North East UK news Over a third of dog owners admit their pampered pets are overweight PremierLeague-News.Com
PremierLeague-News.Com - A study has revealed that reasons given include feeding their precious pooches more treats and taking them on less walks during the pandemic
PremierLeague-News.Com - Breaking Sport Transfer News ! A massive 36% of dog owners have said their pet is either slightly or very overweight, according to a new study. Nearly half of respondents admitted they have overindulged their dogs since the start of the pandemic as increased time at home has led to giving them extra treats while taking their pets on less walks. Meanwhile 44% of owners revealed they have fed their dog more treats every week, and 14% have been spoiling their dog every day. Of the 2,000 dog owners surveyed for premium raw pet food brand Natural Instinct, 18% said their dog had put on weight due to extra treats whilst 12% said their dog had put on weight as a result of going on less walks. This can be attributed to those who have been shielding or reducing time spent outdoors due to the pandemic. An overweight dog (Image: Reach plc) Vet Richard Doyle of Wylie Vets said: "We encounter a high number of dogs who are overweight and it does, in many cases, come down to the knowledge of owners as to what they should or shouldn’t be feeding and importantly how much. "A good place to start is to look at what dogs have evolved to eat over many millions of years. Dogs being hunters and scavengers, means meat forms a major part of a balanced diet. "This is a diet high in animal protein (as opposed to plant protein) and fat. This evolutionary diet is very low in carbohydrates particularly sugars and starch . "As vets, we find that dogs fed plant-based proteins and high carbohydrate diets are at much higher risk of developing obesity (and many other modern diseases such as skin disease, inflammatory bowel disease, cancer and diabetes). "It is also very much harder to lose weight on a diet based on plant proteins and carbohydrates." Love dogs? Join our brand new website TeamDogs now. When you get there, make sharing a picture of your dog in our Top Dogs feed your very brilliant first job.Maybe when you've done that, leave a recommendation to help fellow dog owners in the TeamDogs community. In a bid to help curb dog obesity this spring, Natural Instinct is launching the ‘Fitness Furst’ Diet Club to provide expert opinion and advice to owners whose dogs need to ‘shred those extra doggy pounds’.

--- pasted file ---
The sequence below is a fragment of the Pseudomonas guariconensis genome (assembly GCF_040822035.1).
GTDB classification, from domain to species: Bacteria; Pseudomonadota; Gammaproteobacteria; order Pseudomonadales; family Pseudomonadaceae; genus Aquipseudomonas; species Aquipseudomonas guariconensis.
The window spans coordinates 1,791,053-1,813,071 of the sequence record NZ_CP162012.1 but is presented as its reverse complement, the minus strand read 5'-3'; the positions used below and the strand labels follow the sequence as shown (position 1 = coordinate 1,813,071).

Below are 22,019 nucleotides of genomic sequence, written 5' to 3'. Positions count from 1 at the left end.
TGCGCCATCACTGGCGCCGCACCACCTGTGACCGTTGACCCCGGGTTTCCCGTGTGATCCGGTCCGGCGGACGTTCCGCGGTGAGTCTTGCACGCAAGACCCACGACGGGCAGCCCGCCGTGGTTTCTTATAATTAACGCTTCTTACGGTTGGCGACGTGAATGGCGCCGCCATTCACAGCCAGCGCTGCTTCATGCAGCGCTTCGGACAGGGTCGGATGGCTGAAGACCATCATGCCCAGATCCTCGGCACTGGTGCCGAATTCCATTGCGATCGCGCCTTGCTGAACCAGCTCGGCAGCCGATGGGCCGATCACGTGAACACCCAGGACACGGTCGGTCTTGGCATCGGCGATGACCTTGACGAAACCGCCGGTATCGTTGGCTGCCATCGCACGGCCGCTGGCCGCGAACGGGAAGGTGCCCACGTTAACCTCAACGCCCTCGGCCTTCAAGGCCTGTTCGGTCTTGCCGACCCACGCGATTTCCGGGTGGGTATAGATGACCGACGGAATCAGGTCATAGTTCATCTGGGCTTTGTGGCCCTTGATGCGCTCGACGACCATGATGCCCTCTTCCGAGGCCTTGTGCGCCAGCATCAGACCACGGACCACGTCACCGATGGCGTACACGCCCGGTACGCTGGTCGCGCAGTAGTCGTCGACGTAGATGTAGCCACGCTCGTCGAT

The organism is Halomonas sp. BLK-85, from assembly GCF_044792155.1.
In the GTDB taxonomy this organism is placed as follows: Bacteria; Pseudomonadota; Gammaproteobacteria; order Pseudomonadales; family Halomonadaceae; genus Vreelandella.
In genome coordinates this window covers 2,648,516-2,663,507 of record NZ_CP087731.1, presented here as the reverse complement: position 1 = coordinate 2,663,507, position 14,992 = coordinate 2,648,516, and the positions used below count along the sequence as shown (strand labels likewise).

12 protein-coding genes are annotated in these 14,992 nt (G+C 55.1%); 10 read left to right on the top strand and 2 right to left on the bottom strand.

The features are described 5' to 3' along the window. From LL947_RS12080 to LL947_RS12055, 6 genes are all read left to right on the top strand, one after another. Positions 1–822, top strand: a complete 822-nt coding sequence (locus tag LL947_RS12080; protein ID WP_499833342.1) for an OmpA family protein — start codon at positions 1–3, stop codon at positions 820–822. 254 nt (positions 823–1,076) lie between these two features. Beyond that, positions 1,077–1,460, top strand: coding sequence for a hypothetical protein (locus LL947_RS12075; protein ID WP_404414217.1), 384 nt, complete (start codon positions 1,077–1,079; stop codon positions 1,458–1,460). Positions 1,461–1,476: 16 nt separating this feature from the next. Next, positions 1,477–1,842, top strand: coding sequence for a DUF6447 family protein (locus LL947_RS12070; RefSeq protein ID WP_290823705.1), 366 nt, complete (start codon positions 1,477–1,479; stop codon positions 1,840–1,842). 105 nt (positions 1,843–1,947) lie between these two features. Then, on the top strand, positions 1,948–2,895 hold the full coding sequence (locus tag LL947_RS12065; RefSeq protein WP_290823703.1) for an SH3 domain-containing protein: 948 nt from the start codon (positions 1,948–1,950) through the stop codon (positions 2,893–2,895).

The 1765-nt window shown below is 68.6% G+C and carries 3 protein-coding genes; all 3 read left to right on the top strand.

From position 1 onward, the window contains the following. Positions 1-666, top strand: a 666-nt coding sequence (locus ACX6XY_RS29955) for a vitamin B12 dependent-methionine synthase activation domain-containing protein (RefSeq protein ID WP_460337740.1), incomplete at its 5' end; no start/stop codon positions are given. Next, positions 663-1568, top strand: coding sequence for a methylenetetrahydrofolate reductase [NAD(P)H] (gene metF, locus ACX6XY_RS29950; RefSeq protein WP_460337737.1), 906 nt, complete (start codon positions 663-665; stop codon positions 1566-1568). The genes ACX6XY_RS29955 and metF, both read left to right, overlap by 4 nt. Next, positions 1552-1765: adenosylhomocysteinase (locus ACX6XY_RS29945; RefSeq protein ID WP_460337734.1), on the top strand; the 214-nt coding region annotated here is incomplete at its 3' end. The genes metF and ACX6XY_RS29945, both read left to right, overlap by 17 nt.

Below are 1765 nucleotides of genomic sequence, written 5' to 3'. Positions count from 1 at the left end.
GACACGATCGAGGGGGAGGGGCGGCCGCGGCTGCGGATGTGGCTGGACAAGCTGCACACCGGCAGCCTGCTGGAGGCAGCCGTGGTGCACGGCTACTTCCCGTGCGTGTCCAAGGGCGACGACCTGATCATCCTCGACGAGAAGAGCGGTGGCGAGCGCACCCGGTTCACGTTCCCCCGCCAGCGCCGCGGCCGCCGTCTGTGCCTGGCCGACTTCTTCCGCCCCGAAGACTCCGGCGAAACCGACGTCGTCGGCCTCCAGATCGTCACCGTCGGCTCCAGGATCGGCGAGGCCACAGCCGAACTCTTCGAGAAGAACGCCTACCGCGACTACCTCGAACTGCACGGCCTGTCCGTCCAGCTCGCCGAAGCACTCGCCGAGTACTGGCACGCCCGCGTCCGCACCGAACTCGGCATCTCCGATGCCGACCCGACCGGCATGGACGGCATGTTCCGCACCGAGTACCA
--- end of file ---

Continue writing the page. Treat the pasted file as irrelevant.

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. Lack of knowledge is a key factor in the battle against obesity, the data finds, as nearly two thirds (62%) revealed that they did not know the correct portion sizes for their dog, confessing that they always estimate meal sizes. One in five (21%) also said they were unaware of the correct weight for the breed and size of their dog. Compounding the lack of knowledge around feeding, one in four owners said they only know some of the signs to tell if their dog is overweight, with one in seven saying they did not know any of the signs.
A dog getting a treat
(Image: Reach plc)
Mr Doyle said: "Excess weight will be more obvious in certain breeds of dog such as Dachshunds, Pugs, French Bulldogs and Staffordshire Bullterriers. "There is a common misconception that certain breeds are more likely to put on weight than others such as Labradors loving their food, however this is not the case. No dog should be overweight. "
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Mr Doyle will join other canine experts for the free online sessions as part of the launch of the Natural Instinct ‘Fitness Furst’ diet club, for those looking for support and advice. To sign up pet owners should email: email@example.com How to tell if your dog is overweight You cannot feel their ribs. Their weight is higher than normal. They do not have a prominent abdomen. They do not have a defined waist. Lack of interest in physical activity. Excessive panting. Dogs breeds most likely to be fed extra treats French Bulldog (79%) Chihuahua (74%) Cockapoo (72%) Dachshund (71%) Cocker Spaniel (71%) King Charles Spaniel (70%) Labrador (69%) Pug (68%) Shih Tzu (66%) Staffordshire Bull Terrier (64%)
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